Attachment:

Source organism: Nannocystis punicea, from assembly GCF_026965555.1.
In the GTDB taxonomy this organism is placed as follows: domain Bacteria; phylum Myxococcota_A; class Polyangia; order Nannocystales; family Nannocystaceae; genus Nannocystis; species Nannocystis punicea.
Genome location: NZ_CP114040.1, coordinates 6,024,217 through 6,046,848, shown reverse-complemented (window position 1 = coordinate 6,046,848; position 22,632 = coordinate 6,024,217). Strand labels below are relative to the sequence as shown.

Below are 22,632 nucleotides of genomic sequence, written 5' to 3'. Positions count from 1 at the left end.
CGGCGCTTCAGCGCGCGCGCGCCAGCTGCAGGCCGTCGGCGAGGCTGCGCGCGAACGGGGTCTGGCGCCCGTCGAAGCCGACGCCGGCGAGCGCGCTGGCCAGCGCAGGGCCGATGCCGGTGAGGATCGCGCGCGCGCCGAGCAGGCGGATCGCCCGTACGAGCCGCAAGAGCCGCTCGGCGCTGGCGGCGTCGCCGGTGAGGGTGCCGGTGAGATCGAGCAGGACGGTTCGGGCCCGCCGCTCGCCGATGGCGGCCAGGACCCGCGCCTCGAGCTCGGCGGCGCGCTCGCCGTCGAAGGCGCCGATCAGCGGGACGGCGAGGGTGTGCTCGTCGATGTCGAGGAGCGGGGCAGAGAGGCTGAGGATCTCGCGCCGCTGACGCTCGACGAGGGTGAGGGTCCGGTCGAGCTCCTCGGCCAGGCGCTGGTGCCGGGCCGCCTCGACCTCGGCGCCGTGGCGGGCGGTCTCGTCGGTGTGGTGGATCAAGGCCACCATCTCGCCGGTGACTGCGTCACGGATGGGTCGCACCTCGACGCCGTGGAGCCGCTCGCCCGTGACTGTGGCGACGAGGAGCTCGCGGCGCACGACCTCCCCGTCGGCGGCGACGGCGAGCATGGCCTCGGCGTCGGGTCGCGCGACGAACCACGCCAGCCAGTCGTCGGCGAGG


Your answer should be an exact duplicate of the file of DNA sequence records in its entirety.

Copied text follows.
Source organism: Nannocystis punicea, from assembly GCF_026965555.1.
In the GTDB taxonomy this organism is placed as follows: domain Bacteria; phylum Myxococcota_A; class Polyangia; order Nannocystales; family Nannocystaceae; genus Nannocystis; species Nannocystis punicea.
Genome location: NZ_CP114040.1, coordinates 6,024,217 through 6,046,848, shown reverse-complemented (window position 1 = coordinate 6,046,848; position 22,632 = coordinate 6,024,217). Strand labels below are relative to the sequence as shown.

Below are 22,632 nucleotides of genomic sequence, written 5' to 3'. Positions count from 1 at the left end.
CGGCGCTTCAGCGCGCGCGCGCCAGCTGCAGGCCGTCGGCGAGGCTGCGCGCGAACGGGGTCTGGCGCCCGTCGAAGCCGACGCCGGCGAGCGCGCTGGCCAGCGCAGGGCCGATGCCGGTGAGGATCGCGCGCGCGCCGAGCAGGCGGATCGCCCGTACGAGCCGCAAGAGCCGCTCGGCGCTGGCGGCGTCGCCGGTGAGGGTGCCGGTGAGATCGAGCAGGACGGTTCGGGCCCGCCGCTCGCCGATGGCGGCCAGGACCCGCGCCTCGAGCTCGGCGGCGCGCTCGCCGTCGAAGGCGCCGATCAGCGGGACGGCGAGGGTGTGCTCGTCGATGTCGAGGAGCGGGGCAGAGAGGCTGAGGATCTCGCGCCGCTGACGCTCGACGAGGGTGAGGGTCCGGTCGAGCTCCTCGGCCAGGCGCTGGTGCCGGGCCGCCTCGACCTCGGCGCCGTGGCGGGCGGTCTCGTCGGTGTGGTGGATCAAGGCCACCATCTCGCCGGTGACTGCGTCACGGATGGGTCGCACCTCGACGCCGTGGAGCCGCTCGCCCGTGACTGTGGCGACGAGGAGCTCGCGGCGCACGACCTCCCCGTCGGCGGCGACGGCGAGCATGGCCTCGGCGTCGGGTCGCGCGACGAACCACGCCAGCCAGTCGTCGGCGAGG